No decision has been taken by the board to raise the lender’s share capital, the Bank of Cyprus (BoC) said on Thursday, responding to media reports.
In a stock market announcement, the bank, which recapitalised by seizing part of clients’ deposits last year, said it has appointed external advisors to help to help it assess the strategic options available to the group.
“The advisors will assess, among others, the progress of implementing the restructuring plan, analyse the funding and capital structure of the group, identify options that could accelerate the implementation of the restructuring plan in tandem with the further strengthening of the group, including a possible capital increase, and provide recommendations to the board.”
“The bank will issue an announcement when and if a relevant decision is taken by its board of directors,” the statement said.
BoC issued a similar statement on Wednesday regarding its Russian branch.
It followed an interview with the Financial Times of CEO John Hourican who said he would “seek a new owner” for Uniastrum Bank.
“Bank of Cyprus has no role being a retail bank in Russia as it doesn’t really help us at our main Cyprus bank – it is a different brand and has a very different clientele,” Hourican said.
The bank said no formal decision has been taken to sell Uniastrum and the group was taking “various actions to improve the company’s performance. This remains its core strategy today.”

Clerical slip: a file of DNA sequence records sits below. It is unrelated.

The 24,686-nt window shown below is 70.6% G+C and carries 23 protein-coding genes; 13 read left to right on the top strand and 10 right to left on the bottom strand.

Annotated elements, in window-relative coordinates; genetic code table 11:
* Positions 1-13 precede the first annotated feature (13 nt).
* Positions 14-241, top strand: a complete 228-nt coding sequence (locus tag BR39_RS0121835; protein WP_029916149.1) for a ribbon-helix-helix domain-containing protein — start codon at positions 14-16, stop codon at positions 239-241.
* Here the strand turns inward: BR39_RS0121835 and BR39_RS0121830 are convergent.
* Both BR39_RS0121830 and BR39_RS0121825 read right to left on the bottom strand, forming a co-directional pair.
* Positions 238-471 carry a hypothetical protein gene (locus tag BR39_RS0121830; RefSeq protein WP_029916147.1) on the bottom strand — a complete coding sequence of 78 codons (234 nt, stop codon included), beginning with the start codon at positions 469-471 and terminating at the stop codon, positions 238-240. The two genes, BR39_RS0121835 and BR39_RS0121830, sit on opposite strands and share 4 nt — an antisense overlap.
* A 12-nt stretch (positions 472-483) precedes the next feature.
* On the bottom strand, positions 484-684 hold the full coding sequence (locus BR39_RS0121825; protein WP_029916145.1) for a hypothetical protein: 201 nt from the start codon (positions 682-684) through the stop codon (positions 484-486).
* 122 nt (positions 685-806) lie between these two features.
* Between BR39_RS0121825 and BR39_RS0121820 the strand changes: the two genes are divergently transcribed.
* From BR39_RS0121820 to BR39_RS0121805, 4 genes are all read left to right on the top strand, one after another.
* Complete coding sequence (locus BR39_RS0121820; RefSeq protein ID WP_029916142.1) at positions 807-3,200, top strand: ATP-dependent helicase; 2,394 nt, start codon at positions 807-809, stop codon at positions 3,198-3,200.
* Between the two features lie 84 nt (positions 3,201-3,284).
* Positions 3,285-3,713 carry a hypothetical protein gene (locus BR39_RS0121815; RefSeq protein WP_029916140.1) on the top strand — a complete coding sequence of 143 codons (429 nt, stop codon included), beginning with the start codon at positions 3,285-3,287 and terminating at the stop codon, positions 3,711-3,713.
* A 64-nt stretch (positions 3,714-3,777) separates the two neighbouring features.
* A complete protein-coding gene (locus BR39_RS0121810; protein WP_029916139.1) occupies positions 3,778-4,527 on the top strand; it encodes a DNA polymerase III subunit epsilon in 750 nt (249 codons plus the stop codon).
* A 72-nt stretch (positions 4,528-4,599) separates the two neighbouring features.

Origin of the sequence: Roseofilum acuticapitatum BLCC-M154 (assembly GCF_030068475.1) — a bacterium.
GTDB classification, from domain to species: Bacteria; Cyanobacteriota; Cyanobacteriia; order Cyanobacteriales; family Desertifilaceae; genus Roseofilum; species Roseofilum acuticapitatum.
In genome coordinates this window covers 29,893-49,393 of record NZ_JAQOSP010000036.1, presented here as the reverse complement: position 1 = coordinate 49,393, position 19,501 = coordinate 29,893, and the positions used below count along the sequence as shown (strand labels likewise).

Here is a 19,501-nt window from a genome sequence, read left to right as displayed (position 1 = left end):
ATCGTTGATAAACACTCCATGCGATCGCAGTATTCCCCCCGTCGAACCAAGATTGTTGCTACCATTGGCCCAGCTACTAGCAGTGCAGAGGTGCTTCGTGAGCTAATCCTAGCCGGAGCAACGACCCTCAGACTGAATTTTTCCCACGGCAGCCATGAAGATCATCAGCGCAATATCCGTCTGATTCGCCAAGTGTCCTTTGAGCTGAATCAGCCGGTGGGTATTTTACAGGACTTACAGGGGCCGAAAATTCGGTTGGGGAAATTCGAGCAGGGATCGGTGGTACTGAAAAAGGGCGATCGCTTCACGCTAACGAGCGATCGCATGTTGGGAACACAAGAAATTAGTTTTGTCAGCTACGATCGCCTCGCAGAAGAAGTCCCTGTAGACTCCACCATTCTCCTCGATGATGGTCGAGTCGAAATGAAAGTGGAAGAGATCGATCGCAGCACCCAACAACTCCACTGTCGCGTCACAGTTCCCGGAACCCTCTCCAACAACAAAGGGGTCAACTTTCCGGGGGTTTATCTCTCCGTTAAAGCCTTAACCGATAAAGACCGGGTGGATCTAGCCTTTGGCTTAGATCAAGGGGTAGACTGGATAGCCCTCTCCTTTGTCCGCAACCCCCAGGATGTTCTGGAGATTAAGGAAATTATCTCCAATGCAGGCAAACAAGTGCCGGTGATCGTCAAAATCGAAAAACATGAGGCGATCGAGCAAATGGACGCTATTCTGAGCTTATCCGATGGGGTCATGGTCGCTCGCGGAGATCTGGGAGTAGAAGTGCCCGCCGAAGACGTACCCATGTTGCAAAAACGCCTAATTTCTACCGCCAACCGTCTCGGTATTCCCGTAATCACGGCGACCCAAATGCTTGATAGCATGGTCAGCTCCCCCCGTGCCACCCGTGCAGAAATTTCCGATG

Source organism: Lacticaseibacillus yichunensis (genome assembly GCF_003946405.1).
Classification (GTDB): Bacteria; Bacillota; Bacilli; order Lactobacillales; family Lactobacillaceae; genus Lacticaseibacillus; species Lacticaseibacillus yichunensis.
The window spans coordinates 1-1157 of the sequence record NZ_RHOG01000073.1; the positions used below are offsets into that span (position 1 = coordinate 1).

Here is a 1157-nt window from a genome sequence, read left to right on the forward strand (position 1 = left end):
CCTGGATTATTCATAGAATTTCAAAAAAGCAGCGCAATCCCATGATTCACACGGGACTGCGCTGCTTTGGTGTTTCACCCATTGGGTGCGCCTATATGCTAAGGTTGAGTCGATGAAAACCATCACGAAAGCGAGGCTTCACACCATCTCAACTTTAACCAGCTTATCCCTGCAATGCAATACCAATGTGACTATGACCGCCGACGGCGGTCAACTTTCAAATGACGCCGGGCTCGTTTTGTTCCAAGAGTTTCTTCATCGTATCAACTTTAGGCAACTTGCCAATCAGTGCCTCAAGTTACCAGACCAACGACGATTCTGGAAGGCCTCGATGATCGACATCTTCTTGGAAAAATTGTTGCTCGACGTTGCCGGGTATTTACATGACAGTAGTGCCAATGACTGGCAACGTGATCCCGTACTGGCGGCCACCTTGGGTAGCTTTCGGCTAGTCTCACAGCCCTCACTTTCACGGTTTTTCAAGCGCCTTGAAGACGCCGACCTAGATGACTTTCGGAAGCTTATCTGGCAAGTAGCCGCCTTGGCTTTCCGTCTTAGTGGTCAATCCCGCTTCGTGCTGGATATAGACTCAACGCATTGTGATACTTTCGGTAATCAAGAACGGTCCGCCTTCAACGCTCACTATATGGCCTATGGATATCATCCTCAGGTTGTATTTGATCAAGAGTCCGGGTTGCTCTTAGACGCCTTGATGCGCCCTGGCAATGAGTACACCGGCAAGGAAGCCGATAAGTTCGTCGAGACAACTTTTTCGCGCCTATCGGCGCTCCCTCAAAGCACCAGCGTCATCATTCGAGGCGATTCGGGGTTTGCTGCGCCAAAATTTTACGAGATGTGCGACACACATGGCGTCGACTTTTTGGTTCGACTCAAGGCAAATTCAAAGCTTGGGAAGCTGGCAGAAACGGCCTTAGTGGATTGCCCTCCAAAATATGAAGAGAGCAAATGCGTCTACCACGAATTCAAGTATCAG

The statement came to reinforce some observers’ view about a rift between Hourican and the board, a suggestion previously denied by BoC chairman Christis Hassapis.
“The timing of any exit, by the group, from its Russian operations will be determined at a future date by the board of directors, after considering options that would enhance value for the group’s shareholders,” the statement said.
In the second quarter of the year, BoC disposed of its Ukrainian operations, an investment in Romania and loans in Serbia, reducing its risk profile and improving its core equity by a further 0.3 percentage points.
The lender reported its first profit in seven quarters last Friday, saying it was on track on deleveraging and improving the quality of its loan portfolio.
First-quarter profit after tax was €31 million after a €103 million loss in the last quarter of 2013.
Profit after tax and before restructuring costs and discontinued operations came in at €72 million compared with a €38 million loss in the last quarter of last year.